Traumatic Brain Injury -Special Monthly Compensation
Matthew Hill: I’m Matthew Hill here with Carol Ponton on the Hill and Ponton VA video blog.
Matthew Hill: Today we want to talk to you about special monthly compensation in TBI, traumatic brain injuries. The VA has realized over these last several wars that the signature injury, if you will, has been traumatic brain injuries and that the veteran might not suffer physical harm, but they were next to a bomb exploded or had a bad fall and what happened, as far as injury, happened inside their head. Unfortunately, injuries to the brain cause problems all throughout the body. By recognizing that, the VA has said that not only if a veteran is so bad to where they’re 100% or unemployable because of the TBI, and they have the need for someone to help them through aid and attendance as the Veterans Benefits Administration would define, then they can get a significantly higher monthly payment. 100% is $3,000 we’ll say-
Carol Ponton: Around $3,000.
Matthew Hill: A month. Then if a veteran shows that they are entitled to the 100% or the unemployability due to the TBI and the aid and attendance, they actually jump up to what’s called special monthly compensation T. That’s the max rating you can get in VA, which 80-
Carol Ponton: It’s around $8,500 a month.
Matthew Hill: A month. As you see, it’s a huge difference, Carol. What do you see with cases like this?
Carol Ponton: Well, traumatic brain injury, TBI, is devastating. I have veterans who tell me I walk out the front door and if I didn’t have my dog with me and I went on a walk I couldn’t find my way home. This is something that often requires another person there a lot. The VA has finally realized this isn’t a small thing. I want everybody to know that if the two you have 100% from traumatic brain injury, TBI, then you need to file for aid and attendance, and you need to make sure that the VA knows all the problems that you have because of the aid and attendance. Remembering your medicine, remembering your doctor’s appointment, safety, sometimes they forget to turn the stove off. I mean there are a lot of things. If you live with somebody with TBI or if you have it, there are a lot of things that are going on that prevent you from living your life in a normal manner.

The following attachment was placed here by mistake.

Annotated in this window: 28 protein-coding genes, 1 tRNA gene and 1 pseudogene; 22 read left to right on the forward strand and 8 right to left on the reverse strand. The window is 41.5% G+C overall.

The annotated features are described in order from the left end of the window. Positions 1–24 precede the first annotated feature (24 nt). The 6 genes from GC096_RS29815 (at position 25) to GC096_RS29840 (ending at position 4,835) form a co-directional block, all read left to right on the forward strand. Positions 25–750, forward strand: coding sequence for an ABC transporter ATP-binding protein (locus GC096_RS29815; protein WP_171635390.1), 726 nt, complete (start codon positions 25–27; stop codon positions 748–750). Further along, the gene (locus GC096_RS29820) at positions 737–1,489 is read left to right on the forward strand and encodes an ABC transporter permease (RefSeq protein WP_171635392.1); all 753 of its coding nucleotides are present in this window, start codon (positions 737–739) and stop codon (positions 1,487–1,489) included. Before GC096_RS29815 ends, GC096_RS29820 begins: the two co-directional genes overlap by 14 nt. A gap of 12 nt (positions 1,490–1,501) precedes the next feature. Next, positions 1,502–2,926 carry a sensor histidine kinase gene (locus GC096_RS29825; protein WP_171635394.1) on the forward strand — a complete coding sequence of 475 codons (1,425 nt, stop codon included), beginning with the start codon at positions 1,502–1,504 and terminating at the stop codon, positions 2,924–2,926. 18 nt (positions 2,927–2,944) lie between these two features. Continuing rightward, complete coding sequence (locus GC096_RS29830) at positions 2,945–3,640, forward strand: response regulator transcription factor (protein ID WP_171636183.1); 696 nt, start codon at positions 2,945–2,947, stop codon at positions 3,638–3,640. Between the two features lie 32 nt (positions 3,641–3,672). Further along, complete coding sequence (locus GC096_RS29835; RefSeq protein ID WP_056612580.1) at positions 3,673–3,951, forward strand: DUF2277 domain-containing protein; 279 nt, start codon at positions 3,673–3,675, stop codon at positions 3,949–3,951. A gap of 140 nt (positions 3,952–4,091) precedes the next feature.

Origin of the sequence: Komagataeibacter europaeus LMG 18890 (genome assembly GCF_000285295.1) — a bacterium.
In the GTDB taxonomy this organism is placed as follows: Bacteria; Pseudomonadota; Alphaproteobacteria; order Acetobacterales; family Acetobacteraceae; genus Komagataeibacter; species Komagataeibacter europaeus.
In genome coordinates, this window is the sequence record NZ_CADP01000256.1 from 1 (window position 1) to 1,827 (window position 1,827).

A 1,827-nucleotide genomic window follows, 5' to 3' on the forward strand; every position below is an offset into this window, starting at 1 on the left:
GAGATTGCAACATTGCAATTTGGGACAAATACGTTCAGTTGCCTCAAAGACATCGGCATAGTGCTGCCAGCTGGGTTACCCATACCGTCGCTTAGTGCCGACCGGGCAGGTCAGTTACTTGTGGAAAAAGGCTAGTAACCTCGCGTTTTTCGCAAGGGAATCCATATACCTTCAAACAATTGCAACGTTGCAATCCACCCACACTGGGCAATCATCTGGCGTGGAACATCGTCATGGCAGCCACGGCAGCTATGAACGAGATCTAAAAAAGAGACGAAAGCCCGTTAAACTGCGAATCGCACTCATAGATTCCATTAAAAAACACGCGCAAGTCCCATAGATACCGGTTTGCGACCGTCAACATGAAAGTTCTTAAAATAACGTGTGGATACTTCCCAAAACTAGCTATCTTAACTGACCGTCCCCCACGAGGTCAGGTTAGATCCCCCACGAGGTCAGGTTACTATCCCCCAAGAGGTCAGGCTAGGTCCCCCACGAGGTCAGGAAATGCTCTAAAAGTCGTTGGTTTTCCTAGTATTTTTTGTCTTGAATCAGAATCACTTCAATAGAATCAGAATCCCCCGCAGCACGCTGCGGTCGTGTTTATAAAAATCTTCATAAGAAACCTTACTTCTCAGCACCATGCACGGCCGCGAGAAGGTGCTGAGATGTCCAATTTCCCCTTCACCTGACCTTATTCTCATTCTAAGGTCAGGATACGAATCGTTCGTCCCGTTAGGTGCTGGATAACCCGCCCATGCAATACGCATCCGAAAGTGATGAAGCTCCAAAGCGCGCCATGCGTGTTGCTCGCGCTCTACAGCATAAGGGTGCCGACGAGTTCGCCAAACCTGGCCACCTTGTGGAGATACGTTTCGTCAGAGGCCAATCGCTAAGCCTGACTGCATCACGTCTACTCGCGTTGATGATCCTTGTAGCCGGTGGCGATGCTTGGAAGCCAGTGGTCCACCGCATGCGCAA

Matthew Hill: Right.
Carol Ponton: They’ve been trying with a lot of the veterans to show them how to use their phones so that the phone reminds them of appointments or reminds them to take their medicine, but that’s the degree of disability we’re talking about with a lot of people. If you have this, you need to file for aid and attendance. The VA is not going to tell you about this, and unfortunately most people don’t know about this who advise veterans. This is a real thing, and $8,500 can go a long way for your family to help with the problems that you have because of this.
Matthew Hill: Right. I mean $3,000 is nice, it’s tax-free, but if you need your spouse to stop working, or you need to bring in somebody else in the house to make sure you’re okay on a day to day basis, that is incredibly expensive. It’s really important that you receive the maximum benefits that you should, that the law says are entitled to you. It’s always confusing with the VA law because you figure if you got to 100%, well you’re getting 100%, but there are cases like these where you actually are entitled to much, much more. As Carol said, once you get to that 100%, as the veteran or the caretaker you say okay if there was nobody here with me today if I left my veteran today, would I think he’d be okay, could he do this on a day to day basis. If the answer’s no, then you’re not done fighting. You need to keep on fighting for the higher rating.
Carol Ponton: And remember the VA, this is a very complex area of law. It’s really complex. I’m telling you, most VSOs have never heard of it. Most lawyers don’t know how it works. So you need to file and you need to keep fighting. Most of the time you’re going to have to go to the Board of Veterans Appeals. That’s just the way it is, but you can win there. Okay. You just need to make sure that you have the evidence the way it should be so that the board can grant you these benefits.
Matthew Hill: Well thank you for joining us today, and we look forward to seeing again on this space soon.
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